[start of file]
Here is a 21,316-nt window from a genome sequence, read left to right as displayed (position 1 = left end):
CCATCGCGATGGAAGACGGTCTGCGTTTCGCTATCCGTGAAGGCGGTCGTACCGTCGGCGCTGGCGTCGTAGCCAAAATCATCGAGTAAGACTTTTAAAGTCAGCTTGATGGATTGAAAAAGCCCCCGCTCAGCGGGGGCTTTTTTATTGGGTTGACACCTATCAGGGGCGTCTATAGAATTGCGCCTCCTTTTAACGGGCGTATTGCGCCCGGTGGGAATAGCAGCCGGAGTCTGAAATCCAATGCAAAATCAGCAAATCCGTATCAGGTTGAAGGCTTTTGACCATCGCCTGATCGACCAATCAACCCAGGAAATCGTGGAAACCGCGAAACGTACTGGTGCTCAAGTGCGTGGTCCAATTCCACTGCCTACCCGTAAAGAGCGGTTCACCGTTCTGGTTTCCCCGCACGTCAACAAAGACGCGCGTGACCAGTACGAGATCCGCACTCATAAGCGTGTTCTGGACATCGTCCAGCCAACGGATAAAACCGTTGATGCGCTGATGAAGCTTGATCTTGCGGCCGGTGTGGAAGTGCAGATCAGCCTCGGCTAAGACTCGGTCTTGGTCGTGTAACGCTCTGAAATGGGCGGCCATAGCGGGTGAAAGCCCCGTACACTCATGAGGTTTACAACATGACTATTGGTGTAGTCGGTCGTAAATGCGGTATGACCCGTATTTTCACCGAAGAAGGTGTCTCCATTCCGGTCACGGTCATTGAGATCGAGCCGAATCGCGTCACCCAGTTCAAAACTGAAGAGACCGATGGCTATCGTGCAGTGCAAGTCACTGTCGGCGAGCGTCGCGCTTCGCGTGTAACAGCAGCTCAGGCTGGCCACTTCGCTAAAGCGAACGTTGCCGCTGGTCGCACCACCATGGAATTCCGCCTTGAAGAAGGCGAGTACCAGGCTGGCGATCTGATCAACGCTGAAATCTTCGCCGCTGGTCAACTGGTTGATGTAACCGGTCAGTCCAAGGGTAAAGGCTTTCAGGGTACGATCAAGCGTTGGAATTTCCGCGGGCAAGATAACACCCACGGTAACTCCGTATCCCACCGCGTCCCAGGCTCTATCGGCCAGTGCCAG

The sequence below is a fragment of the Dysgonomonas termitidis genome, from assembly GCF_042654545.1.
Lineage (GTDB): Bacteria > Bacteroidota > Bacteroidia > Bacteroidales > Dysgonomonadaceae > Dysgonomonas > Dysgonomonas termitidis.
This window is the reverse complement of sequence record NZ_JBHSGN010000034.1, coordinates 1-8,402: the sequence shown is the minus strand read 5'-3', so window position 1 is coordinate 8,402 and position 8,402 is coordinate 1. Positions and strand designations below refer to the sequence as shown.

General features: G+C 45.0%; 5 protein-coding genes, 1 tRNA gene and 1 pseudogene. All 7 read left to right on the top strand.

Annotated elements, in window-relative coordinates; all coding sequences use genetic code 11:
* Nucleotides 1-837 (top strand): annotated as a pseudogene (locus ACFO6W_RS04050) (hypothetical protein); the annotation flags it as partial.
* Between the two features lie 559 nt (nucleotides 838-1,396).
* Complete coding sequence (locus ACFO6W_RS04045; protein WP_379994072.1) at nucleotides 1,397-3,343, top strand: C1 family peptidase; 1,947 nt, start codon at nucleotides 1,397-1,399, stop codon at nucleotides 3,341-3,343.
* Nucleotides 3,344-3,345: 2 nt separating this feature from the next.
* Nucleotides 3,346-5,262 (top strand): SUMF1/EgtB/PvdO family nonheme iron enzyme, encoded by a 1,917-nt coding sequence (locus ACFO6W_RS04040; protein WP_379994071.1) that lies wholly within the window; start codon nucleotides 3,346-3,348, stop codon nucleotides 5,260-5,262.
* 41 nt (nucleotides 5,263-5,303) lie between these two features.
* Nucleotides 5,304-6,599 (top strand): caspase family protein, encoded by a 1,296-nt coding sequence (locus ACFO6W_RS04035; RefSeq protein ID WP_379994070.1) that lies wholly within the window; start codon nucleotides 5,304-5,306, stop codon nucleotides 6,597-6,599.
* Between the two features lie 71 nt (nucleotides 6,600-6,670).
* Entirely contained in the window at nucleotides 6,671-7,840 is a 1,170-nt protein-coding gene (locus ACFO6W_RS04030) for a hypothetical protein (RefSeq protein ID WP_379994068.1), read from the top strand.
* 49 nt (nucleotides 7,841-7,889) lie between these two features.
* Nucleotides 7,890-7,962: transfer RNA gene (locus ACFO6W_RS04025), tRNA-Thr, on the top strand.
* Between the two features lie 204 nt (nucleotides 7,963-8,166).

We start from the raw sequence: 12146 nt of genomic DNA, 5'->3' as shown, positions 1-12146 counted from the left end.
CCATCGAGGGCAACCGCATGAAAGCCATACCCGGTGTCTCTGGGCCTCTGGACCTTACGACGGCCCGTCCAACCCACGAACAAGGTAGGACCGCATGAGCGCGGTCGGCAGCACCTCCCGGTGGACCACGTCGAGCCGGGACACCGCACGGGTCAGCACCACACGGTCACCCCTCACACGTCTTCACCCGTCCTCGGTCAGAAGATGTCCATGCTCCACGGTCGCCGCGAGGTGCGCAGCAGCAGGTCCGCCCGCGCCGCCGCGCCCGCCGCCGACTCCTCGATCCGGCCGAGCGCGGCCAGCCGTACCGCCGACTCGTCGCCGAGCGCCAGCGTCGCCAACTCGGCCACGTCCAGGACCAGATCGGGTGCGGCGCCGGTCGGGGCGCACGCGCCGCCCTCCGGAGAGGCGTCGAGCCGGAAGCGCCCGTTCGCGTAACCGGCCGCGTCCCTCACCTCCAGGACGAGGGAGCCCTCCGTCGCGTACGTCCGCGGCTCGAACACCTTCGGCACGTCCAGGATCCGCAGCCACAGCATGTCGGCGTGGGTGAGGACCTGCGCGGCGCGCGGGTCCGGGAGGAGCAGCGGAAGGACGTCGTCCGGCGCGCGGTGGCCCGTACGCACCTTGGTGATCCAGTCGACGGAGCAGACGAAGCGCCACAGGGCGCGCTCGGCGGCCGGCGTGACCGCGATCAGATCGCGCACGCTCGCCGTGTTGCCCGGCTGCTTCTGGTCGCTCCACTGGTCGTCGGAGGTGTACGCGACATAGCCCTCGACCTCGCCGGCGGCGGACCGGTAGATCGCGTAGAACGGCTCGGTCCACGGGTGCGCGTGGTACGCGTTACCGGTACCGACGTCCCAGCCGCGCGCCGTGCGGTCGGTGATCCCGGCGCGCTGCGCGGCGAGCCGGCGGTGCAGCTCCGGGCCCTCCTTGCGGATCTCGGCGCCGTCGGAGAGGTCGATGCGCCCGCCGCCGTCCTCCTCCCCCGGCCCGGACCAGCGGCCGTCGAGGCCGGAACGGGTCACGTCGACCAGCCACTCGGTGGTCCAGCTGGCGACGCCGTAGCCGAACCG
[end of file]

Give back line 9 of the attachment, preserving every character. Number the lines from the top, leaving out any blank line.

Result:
* Between the two features lie 559 nt (nucleotides 838-1,396).